High Schools

Even Before Pandemic, National Test Finds Most Seniors Unready for College Reading, Math – Inside School Research

Little more than 1 in 3 American 12th graders read proficiently and fewer than 1 in 4 performed proficiently in math on the National Assessment of Educational Progress in 2019, marking widening gaps for struggling students in both subjects.

The results of the latest round of tests dubbed the Nation’s Report Card, which were administered before the start of the pandemic last spring, found the average math score has been Pflat since 2015, while the average reading score dropped 2 points on a 500-point scale. All told, while 61 percent of high school seniors who took NAEP last year

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Federal judge rules students have no constitutional right to civics education — but warns that ‘American democracy is in peril’

In an extraordinary decision that referenced President Trump’s tweets to postpone the November presidential elections, U.S. District Court Judge William Smith said the public school students who filed the lawsuit were not on a “wild-eyed effort to expand the reach of substantive due process.” Rather, he said, they were issuing “a cry for help from a generation of young people who are destined to inherit a country which we — the generation currently in charge — are not stewarding well.”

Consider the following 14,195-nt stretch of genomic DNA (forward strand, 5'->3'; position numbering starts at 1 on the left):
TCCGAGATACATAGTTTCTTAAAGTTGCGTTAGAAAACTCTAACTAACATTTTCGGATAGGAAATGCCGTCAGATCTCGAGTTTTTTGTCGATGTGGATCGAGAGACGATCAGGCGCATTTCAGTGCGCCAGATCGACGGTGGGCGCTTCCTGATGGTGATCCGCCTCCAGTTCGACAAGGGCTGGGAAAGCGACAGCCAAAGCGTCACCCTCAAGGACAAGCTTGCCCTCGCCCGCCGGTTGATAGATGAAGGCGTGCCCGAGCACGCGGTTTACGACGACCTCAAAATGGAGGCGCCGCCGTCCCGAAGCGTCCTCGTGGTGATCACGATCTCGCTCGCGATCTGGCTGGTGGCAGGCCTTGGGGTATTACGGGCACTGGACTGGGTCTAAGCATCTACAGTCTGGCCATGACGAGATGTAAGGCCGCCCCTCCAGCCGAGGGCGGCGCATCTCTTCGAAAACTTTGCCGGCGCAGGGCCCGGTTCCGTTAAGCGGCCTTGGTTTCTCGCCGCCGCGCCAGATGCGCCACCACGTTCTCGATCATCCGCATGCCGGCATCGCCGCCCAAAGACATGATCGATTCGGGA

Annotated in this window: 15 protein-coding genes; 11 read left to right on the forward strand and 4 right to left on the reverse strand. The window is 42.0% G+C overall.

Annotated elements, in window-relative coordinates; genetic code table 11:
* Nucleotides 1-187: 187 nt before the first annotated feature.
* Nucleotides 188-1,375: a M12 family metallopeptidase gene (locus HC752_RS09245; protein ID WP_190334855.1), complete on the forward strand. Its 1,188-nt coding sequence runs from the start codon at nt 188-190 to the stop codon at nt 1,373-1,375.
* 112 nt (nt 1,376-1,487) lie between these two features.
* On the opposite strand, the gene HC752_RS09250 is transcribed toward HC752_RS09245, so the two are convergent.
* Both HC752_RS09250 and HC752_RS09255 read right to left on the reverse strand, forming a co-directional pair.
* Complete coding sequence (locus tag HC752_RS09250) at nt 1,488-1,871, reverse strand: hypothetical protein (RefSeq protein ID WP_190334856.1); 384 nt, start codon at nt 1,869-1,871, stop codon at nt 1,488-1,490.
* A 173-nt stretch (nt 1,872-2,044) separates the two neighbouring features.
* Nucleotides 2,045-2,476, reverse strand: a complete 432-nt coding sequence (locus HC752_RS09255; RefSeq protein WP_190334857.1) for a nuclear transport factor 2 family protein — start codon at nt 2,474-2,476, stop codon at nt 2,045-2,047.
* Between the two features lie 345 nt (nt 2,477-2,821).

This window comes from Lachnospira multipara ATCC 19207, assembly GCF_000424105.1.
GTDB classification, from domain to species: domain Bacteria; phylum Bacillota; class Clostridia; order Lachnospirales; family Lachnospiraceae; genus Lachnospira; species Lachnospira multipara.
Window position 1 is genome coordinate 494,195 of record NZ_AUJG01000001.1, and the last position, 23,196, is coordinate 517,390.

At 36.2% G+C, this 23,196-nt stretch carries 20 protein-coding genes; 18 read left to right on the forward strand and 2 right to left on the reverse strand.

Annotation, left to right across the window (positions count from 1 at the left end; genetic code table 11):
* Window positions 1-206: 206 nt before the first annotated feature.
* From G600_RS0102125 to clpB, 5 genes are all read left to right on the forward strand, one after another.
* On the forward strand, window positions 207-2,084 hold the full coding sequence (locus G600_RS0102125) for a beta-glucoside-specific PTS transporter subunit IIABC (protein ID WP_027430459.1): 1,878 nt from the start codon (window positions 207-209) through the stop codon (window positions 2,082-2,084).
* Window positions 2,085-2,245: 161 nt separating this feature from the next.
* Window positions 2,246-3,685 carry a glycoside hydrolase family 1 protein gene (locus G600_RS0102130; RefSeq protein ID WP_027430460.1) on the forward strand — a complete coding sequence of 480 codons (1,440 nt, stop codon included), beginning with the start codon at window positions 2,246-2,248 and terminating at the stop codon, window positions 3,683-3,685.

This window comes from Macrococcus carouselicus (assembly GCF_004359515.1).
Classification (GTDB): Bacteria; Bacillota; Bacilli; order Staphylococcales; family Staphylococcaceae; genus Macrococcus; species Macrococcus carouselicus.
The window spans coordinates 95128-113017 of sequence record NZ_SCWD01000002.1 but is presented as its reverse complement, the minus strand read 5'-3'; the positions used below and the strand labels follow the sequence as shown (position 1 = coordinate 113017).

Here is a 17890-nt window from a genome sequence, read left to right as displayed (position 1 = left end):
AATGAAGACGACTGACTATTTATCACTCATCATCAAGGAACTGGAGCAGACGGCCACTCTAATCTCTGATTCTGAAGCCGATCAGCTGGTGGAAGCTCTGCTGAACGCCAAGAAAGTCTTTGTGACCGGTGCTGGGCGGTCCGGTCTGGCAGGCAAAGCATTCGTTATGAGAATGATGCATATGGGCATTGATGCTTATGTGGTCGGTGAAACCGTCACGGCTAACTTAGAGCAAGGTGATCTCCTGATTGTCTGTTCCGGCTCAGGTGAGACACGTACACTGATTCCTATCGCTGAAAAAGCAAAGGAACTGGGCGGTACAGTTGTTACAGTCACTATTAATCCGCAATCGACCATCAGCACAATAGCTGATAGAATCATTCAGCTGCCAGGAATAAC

“What these young people seem to recognize is that American democracy is in peril,” he wrote (see opinion in full

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CDC Clarifies ’15-Minute Rule’ for Social Distancing – Inside School Research

There’s no reset button on COVID-19 exposure.

That’s the concern underlying new changes to the Centers for Disease Control and Prevention’s definitions and guidance on social distancing during the pandemic, which will likely mean changes in some schools’ approach to preventing or tracing coronavirus outbreaks. 

The CDC now defines a “close contact” of someone with COVID-19 as anyone who was within six feet of someone infected for a total of 15 minutes over the course of 24 hours. For example, if a student came into contact with a sick classmate three times during a school day, for

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Teaching kids to spot misinformation on social media